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Overpowered State Management for JavaScript.

Feature list of awesomeness

  • Composable stores
  • Built-in side effects model
  • Zero configuration
  • Reducer-driven state updates
  • Action creator utilities
  • Reducer creation utility
  • State machines
  • Action streams
  • Code splitting
  • Memoized selectors


Install using npm or yarn. E.g.:

npm i zedux

Or include the appropriate unpkg build on your page (module exposed as window.Zedux):


<script src="https://unpkg.com/zedux/dist/zedux.js"></script>


<script src="https://unpkg.com/zedux/dist/zedux.min.js"></script>

Getting started

To learn by example, check out the examples doc page or the examples in the repo.

To learn by getting dirty, have a play with this codepen.

To learn like a boss, check out the tests.

Or keep reading for a brief run-down:


  • Flexible

The core philosophy of Zedux. Zedux apps can have many stores and should. Each store is flexible, meaning it can adapt to its use case. Need more power? Build a reducer hierarchy. Need some simple, local state? Use zero config stores.

Apps of all sizes should be able to use Zedux comfortably.

  • Composable

Zedux takes Redux and dips it in React's composable architecture. Stores are composable, which means a store can control some or all of the state of another store. Stores therefore become building blocks of application state. Stateful components that expose a Zedux store can be simultaneously isolated and easily consumed/composed in any application.

  • Opinionated but Configurable

Simplicity rules. Zedux stores require zero configuration to start. But they're flexible and powerful enough to move with you as your app's state demands increase. Zedux offers high-level apis for speed and simplicity, but also offers low-level escape hatches for everything.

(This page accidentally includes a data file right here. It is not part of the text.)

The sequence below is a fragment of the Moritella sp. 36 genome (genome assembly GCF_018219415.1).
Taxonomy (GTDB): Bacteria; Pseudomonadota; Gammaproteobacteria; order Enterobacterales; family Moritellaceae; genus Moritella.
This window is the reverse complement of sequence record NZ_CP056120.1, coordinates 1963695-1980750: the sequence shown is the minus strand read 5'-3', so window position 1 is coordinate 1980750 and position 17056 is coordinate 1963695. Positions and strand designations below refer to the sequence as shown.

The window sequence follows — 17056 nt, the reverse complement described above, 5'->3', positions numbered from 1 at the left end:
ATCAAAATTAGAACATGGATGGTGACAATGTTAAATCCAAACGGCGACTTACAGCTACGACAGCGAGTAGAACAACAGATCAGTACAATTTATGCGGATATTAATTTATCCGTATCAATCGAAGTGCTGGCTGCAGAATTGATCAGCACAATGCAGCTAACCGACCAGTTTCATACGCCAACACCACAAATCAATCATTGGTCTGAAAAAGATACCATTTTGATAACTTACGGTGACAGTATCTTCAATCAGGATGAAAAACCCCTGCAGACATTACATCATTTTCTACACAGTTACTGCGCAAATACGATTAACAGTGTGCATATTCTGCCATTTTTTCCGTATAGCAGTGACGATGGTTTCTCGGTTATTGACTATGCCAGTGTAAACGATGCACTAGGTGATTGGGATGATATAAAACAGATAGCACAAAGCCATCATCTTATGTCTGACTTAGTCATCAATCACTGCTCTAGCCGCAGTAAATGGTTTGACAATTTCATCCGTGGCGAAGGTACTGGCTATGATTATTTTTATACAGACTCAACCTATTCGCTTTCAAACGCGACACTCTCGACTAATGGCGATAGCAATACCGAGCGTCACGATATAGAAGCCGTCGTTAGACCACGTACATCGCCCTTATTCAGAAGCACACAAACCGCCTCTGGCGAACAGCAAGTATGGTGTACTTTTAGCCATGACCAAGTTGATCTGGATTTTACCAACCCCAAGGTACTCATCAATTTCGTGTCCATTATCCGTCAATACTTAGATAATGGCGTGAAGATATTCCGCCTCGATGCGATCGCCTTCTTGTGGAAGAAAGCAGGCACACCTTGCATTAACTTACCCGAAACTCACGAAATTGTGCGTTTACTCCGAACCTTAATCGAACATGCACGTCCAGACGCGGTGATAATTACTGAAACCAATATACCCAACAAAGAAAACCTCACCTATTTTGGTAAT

Quick start

This guide will assume basic knowledge of Redux, such as how to use reducers and the importance of immutability.

At the most basic level, Zedux is still Redux. A reducer hierarchy drives state creation and updates.

import { createActor, createReducer, createStore } from 'zedux'
  Meet your first Zedux store.
  He's a fast, composable, predictable state container.
  And the best part: He's all ready to go.
const store = createStore()
  These are actors.
  An actor is just a fancy action creator.
const increment = createActor('increment')
const decrement = createActor('decrement')
  Zedux ships with a high-level api for reducer creation.
  Here we delegate our actions to sub-reducers.
const counterReducer = createReducer(0) // 0 - the initial state
  .reduce(increment, state => state + 1)
  .reduce(decrement, state => state - 1)
  So we said the store is all ready to go. And that's true.
  But in Zedux, zero configuration is optional <fireworks here>.
  We're not gonna use it here. We will in the next example.
  Here we introduce our reducer hierarchy to the store.
// Zedux calls this function every time the store's state changes.
store.subscribe((newState, oldState) => {
  console.log(`counter went from ${oldState} to ${newState}`)
store.dispatch(increment()) // counter went from 0 to 1
store.dispatch(increment()) // counter went from 1 to 2
store.dispatch(decrement()) // counter went from 2 to 1

If you know Redux, almost all of this will seem familiar. At this point, you should know enough to get started using Zedux. But don't worry, there's a ton of cool stuff we haven't covered.

Here's a small taste of what's in store (hah):

Zero configuration

Zedux stores are so dynamic, you can just create one and go. Zero config should feel just like using React's useState hook. In fact, use cases are very similar.

Here's what the above counter example looks like if we leverage zero configuration:

import { createStore } from 'zedux'
// In zero config mode, we typically hydrate the store initially
const store = createStore().hydrate(0) // set initial state to 0
// That's it!
store.setState(store.getState() + 1) // sets store state to 1
store.setState(store.getState() + 1) // sets store state to 2

Did you see that? Zedux state updates are fully synchronous. The second getState() call is able to access the new state. This is possible because Zedux does not have a middleware layer.

Now, if you're familiar with React's useState hook, you'll know there's a better way to update state based on a previous state:

import { createStore } from 'zedux'
const store = createStore().hydrate(0)
store.setState(state => state + 1) // sets store state to 1
store.setState(state => state + 1) // sets store state to 2